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I need to count the number of elements corresponding to the intersection of two big arrays of strings and do it very fast.

I am using the following code:

arr1[i].Intersect(arr2[j]).Count()

For CPU Time, VS Profiler indicates

  • 85.1% in System.Linq.Enumerable.Count()
  • 0.3% in System.Linq.Enumerable.Intersect()

Unfortunately it might to take hours to do all work.

How to do it faster?

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2  
The numbers you got from the profiler are propably not "correct". Because the Intersect is not executed when you say .Intersect(), the whole query is exeuted when you say .Count(). That's the nature of LINQ. I suspect there is more work to be done when intersecting than when counting. If you really need performance on this one, try to do it without LINQ. –  cpt. jazz Dec 16 '12 at 10:52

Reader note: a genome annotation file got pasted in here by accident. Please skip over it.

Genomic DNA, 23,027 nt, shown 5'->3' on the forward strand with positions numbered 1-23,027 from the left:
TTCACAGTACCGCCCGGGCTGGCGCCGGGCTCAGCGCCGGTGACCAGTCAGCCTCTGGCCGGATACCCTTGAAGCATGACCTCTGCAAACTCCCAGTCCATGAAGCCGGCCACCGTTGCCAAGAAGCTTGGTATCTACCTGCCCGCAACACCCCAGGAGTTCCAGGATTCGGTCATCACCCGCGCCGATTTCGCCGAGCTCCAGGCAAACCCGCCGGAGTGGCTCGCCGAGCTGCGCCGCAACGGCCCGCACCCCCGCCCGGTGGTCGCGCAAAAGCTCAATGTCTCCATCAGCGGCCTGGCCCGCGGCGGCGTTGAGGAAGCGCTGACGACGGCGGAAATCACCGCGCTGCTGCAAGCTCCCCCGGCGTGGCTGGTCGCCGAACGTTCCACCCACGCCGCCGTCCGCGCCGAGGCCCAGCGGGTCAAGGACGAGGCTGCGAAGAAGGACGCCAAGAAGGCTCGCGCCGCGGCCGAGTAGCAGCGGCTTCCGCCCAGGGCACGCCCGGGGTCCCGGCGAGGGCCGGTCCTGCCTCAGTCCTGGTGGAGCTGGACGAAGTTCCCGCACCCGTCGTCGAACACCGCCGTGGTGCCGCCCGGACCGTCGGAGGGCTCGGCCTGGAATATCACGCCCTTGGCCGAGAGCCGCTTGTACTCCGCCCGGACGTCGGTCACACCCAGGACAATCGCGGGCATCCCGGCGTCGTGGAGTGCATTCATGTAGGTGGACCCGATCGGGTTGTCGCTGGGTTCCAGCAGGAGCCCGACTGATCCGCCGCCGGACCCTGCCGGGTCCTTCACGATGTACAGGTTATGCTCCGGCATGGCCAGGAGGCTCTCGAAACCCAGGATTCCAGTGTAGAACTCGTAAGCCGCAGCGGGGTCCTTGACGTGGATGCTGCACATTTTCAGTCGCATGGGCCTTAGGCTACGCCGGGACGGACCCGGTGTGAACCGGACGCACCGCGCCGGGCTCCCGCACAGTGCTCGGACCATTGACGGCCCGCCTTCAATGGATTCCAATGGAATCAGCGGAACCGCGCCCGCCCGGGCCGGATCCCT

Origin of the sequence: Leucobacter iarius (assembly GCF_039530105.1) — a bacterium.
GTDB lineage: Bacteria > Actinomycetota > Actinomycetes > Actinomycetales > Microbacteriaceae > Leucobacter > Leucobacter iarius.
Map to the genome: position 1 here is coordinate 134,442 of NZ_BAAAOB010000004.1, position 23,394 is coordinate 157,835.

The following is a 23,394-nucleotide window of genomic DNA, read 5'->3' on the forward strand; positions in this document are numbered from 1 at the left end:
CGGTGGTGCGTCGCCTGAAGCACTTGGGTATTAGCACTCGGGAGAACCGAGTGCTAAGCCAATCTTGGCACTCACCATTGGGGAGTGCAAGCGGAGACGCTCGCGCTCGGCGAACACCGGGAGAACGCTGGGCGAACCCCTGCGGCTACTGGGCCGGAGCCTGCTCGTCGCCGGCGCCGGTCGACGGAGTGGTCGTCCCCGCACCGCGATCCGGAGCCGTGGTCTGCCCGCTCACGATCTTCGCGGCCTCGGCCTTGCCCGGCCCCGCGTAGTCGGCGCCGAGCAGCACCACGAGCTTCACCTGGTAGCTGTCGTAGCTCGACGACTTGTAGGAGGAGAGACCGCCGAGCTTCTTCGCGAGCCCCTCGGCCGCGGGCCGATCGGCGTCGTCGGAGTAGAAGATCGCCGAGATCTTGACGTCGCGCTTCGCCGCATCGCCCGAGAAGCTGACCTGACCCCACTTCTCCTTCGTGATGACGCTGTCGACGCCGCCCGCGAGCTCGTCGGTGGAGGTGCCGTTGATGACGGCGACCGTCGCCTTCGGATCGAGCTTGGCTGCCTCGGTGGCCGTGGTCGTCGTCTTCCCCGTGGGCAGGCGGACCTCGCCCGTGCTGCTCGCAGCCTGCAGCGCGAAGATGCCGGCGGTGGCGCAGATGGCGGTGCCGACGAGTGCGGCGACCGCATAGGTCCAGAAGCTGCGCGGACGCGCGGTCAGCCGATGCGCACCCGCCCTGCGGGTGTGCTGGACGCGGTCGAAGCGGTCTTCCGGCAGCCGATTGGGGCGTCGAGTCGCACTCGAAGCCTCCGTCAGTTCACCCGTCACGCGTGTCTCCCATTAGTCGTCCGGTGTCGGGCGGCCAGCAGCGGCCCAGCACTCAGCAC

2  
How big is "big" ? –  driis Dec 16 '12 at 10:54
    
If it's big enough, put it in a database, or create a cluster of computers/threads, maybe do some MapReduce.. –  Kieren Johnstone Dec 16 '12 at 10:56
    
Are you intersecting the strings in the arr1 and arr2 or each character from each string in arr1 vs. each character from each string in arr2? –  Alex Filipovici Dec 16 '12 at 11:03
    
I hardly think this is your bottleneck. In my tests Intersect+Count on 2 arrays of 5 millions of strings (avg.length=60 char) takes ~3.5 seconds... How big are your arrays ? –  digEmAll Dec 16 '12 at 12:11

5 Answers 5

up vote 1 down vote accepted

You can use HashSet with arr2

HashSet<string> arr2Set = new HashSet<string>(arr2);
arr1.Where(x=>arr2Set.Contains(x)).Count();
              ------------------
                      |
                      |->HashSet's contains method executes quickly using hash-based lookup..

Not considering the conversion from arr2 to arr2Set ,this should be O(n)